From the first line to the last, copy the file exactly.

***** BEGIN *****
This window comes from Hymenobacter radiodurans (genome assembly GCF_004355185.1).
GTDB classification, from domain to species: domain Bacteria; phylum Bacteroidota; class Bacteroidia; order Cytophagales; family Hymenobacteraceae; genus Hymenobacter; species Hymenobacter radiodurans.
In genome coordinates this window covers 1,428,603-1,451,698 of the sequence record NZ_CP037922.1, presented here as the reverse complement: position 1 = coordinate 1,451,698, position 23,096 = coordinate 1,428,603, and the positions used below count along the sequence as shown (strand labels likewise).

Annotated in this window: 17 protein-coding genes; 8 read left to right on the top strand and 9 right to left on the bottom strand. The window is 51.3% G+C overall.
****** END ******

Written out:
This window comes from Hymenobacter radiodurans (genome assembly GCF_004355185.1).
GTDB classification, from domain to species: domain Bacteria; phylum Bacteroidota; class Bacteroidia; order Cytophagales; family Hymenobacteraceae; genus Hymenobacter; species Hymenobacter radiodurans.
In genome coordinates this window covers 1,428,603-1,451,698 of the sequence record NZ_CP037922.1, presented here as the reverse complement: position 1 = coordinate 1,451,698, position 23,096 = coordinate 1,428,603, and the positions used below count along the sequence as shown (strand labels likewise).

Annotated in this window: 17 protein-coding genes; 8 read left to right on the top strand and 9 right to left on the bottom strand. The window is 51.3% G+C overall.